US 2634610 A
Description (OCR text may contain errors)
April 14, 1953 D. slLvERMAN 2,634,610
ACCELERATION-COMPENSATE YSTEM Filed Deo. 19, 1949 2 SHEETS-simu 1 2O j2| 22 '/23 f24 /25 DiSiGnC lndicfof D fl" V Farce Gravity Measuring Servo nzmenmn' Generating KPosificn'led Device Motor crcui Device Mass.
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Daniel Silverman BY @fuif ATTORN Y April 14, 1953 D. SILVERMAN 2,634,610
ACCELERATI ON- COMPENSATED SYSTEM Filed Dec. 19. 1949 2 Sl-EETS--SHEET 2 /65 H 0 22 f2?, 24 *Trigger Gen. Diff. F'ef Circuit i Curcut Devc'e 63 Servo 2.5 64 Motor ral Gravity P asitioned /55 57 /60 6| /66 Moss Pulse T o se J1 A. Gen. 67
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ATTORNEY Patented Apr. 14, 1953 2,634,610 ACCELERATION-COMPENSATED SYSTEM Daniel Silverman, Tulsa, Okla., assigner to Stanolind Oil and Gas Company, Tulsa, Okla., a corporation of Delaware Application December 19, 1949, Serial No. 133,731
9 Claims. 1
This invention relates to the compensation of pivoted or spring-supported mass systems for the effects of acceleration of a carrying or transporting vehicle and is directed particularly to the compensation of horizontal or vertical pendulums or spring-supported masses mounted in a carrier, such as a ship or an airplane, for accelerations of the carrier which cause the mass to move relative to its supporting frame due to the mass inertia.
Numerous occasions arise when it is desirable to make measurements or obtain indications from a gravity-positioned mass system on a moving vehicle such as a ship or an airplane. For example, there are occasions when it is desirable to make measurements of the value of gravity on a ship at sea for such purposes as latitude determination. Measurements of the value of gravity in an airplane can be utilized for a similar purpose. It is likewise sometimes desirable to obtain an indication of the true vertical in an airplane by means of a gravity-oriented vertical pendulum, but in all such cases the position assumed by the suspendedor pivoted-mass system under the iniiuence of gravity is subject to disturbance by accelerations of the transporting vehicle in a direction at right angles to the pendulum arm and axis of rotation.
A primary object of my invention, therefore, is a novel and improved method and apparatus for compensating a gravity-responsive mass, carried by a transporting vehicle, for accelerations of the vehicle which cause movements or rotations of the mass. Another object of the invention is a compensated gravity-responsive system which is capable of utilizing accurately performed measurements of distance and applying them to the compensation of the suspended system. It is a further object of the invention to provide, for compensation of a gravity-responsive mass in a moving vehicle, a method and apparatus by which position or distance measurements of said vehicle relative to a fixed reference position are transformed into electrical quantities which are utilized to compensate for the accelerations of the vehicle. Other objects, uses, and advantages of the invention will become apparent as the description proceeds.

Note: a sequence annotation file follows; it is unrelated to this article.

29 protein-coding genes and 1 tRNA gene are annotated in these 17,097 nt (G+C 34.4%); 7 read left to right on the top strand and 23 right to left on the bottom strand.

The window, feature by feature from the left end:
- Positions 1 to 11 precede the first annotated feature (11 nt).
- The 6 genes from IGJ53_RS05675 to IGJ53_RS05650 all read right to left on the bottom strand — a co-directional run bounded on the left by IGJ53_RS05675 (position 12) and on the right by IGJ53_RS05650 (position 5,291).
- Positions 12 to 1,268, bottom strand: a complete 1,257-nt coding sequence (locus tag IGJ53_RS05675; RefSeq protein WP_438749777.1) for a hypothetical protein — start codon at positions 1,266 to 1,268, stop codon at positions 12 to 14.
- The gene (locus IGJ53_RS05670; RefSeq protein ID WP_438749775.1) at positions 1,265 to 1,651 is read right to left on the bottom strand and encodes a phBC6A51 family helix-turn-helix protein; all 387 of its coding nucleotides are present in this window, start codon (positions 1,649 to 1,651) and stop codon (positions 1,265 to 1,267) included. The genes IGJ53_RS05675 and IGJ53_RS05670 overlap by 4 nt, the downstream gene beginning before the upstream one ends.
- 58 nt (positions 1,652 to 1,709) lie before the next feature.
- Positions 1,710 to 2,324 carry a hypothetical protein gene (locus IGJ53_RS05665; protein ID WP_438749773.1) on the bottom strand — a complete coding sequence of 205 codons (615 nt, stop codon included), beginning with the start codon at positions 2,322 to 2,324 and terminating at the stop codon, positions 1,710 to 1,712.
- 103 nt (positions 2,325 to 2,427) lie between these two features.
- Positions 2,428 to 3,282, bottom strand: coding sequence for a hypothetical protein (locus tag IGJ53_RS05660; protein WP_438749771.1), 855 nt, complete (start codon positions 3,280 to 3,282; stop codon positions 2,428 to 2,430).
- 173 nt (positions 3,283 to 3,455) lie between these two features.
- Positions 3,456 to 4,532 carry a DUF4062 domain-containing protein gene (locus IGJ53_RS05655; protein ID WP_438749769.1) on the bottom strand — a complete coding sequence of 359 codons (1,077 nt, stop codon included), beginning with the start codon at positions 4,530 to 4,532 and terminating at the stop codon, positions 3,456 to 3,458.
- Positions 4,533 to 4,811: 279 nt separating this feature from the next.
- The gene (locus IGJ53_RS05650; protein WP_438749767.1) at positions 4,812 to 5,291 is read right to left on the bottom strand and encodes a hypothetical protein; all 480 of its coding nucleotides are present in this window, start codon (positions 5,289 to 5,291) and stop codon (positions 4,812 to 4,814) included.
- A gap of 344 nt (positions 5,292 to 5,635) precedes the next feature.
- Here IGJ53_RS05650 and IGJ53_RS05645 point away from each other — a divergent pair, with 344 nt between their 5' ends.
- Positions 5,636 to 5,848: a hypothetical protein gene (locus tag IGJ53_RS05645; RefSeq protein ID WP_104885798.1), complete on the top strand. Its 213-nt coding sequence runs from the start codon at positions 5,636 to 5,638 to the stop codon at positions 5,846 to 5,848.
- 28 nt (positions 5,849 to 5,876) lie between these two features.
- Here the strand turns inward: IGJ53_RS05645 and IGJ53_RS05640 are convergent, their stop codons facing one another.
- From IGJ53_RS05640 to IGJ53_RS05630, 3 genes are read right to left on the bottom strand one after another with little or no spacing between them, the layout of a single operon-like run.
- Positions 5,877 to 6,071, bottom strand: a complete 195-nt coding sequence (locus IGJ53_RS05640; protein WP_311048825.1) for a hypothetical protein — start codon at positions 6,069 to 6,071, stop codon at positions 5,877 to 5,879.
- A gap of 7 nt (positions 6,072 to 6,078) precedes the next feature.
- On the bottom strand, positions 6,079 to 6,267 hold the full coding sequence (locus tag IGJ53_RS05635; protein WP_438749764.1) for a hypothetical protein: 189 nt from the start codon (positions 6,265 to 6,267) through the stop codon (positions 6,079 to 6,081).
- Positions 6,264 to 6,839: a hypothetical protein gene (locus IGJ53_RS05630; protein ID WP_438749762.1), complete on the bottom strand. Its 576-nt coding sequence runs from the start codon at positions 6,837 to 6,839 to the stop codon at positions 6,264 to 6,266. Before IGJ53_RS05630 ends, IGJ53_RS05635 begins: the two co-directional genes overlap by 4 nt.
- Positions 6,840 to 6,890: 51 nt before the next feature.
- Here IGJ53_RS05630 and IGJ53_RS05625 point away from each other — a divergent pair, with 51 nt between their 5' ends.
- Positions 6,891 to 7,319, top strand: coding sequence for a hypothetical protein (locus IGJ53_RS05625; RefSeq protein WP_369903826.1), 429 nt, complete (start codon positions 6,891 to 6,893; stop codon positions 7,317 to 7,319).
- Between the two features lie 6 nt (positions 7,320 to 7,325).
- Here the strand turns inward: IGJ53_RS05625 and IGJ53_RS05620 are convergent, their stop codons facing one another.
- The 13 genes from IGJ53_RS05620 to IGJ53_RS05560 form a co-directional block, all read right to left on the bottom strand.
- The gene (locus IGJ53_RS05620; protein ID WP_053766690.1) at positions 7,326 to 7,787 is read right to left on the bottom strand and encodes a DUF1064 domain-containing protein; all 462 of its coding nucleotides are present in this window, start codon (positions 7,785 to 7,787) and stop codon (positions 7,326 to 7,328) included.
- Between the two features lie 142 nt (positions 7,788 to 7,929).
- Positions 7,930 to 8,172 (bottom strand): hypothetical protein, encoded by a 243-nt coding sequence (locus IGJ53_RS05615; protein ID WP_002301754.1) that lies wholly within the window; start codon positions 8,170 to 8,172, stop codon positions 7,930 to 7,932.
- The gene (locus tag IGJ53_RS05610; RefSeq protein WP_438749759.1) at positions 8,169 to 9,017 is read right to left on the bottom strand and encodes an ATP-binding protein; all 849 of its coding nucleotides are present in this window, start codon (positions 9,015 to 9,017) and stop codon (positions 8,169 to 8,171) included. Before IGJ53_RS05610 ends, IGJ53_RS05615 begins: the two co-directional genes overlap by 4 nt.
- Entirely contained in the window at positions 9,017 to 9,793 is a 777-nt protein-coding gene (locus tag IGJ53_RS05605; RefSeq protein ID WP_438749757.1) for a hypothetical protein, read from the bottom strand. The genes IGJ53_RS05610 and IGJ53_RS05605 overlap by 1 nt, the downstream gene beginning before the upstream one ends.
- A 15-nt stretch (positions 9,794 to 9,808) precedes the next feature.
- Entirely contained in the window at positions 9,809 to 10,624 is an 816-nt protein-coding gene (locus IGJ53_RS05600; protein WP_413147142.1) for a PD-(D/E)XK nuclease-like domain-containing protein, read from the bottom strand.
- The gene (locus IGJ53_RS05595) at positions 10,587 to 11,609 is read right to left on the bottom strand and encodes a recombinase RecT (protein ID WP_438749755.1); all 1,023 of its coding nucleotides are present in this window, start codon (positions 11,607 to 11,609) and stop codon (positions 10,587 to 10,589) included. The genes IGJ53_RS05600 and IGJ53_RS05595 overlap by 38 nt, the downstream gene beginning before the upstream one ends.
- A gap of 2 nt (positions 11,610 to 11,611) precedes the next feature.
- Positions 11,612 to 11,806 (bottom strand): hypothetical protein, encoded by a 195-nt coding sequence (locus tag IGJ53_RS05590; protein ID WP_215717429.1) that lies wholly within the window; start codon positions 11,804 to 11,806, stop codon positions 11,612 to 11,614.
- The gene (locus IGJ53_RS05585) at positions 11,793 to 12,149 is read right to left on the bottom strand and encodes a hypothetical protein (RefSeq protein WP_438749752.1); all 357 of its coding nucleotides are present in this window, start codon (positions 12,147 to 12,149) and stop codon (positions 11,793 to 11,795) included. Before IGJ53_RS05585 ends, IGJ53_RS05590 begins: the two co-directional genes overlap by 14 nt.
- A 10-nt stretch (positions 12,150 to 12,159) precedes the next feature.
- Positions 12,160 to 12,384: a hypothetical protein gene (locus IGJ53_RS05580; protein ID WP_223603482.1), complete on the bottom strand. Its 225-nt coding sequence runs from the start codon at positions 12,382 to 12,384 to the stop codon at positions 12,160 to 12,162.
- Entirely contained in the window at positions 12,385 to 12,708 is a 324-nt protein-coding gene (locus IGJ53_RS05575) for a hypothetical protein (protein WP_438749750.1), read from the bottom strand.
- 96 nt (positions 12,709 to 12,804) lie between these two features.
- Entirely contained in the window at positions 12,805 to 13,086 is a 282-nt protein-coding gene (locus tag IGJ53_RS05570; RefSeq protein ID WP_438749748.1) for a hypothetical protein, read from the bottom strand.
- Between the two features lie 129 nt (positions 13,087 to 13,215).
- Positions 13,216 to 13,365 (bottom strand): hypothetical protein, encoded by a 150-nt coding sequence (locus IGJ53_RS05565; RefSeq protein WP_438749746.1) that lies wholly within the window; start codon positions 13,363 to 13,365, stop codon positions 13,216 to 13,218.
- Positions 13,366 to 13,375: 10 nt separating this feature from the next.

Stated generally, the method and apparatus of my invention for compensating a gravity-responsive nass in the form of a horizontal, vertical, or invertedv pendulum or spring-supported mass @Qlllied 911 @l TEF-Wing r mOVbll? Vehicle Sllh as a ship or airplane, adapted to travel through a iiuid medium such as Water or air, comprises accurately and substantially continuously measuring the distance from the vehicle to a reference position on the earth xed relative to the fluid medium in which the vehicle is traveling, which distance measurement is performed or resolved in a direction generally parallel to that motion of the vehicle which disturbs the position of the mass, transforming the distance measurement into some quantity such as an electrical current or voltage which is then differentiated to obtain a resultant signal proportional to the acceleration in said direction, and then applying the acceleration signal to the gravity-responsive system through a device which applies to the mass a compensating force opposing its displacement due to the vehicle acceleration.
This will be better understood by reference to the accompanying drawings forming a part of this application, in the diierent iigures of which drawings the same reference numerals are applied to the same or corresponding parts. In these drawings:
Figure 1 is a diagrammatic illustration of a vessel transporting a gravity-responsive device subject to Vertical accelerations;
Figure 2 is a generalized diagram of the acceleration-compensating system of the invention;
Figure 3 shows diagrammatically in more detail one embodiment of the invention adapted to correct for vertical aceelerations of a vessel in a body of water;
Figure 4 shows a modiication of the embodiment of Figure 3 with a preferred depth-measuring means;
Figure 5 shows schematically an embodiment of the invention for compensation of a vertical reference pendulum in an airplane;
Figure 6 shows diagrammatically in further detail the compensating system used in Figure 5; and
Figure '7 shows a modification of the invention for compensating a horizontal pendulum in an airplane.
Referring now to the drawings and particularly to Figure 1, a vessel I0 floating on a body of Water I I, shown in cross-section and of depth D, carries a compensated gravity-measuring system designated generally by the numeral I2. The measuring system I2 is preferably located as nearly as possible at the center of motion of the vessel I0 in the water so that the effects of pitching and rolling of the vessel on the measuring system are minimized. However, there remains the rising and falling motion of the vessel I0 as a whole relative to the marine bottom I3, which motion produces an eect on the gravity-positioned mass of the measuring system. This appears as an acceleration adding to or subtracting from the acceleration of gravity to be measured.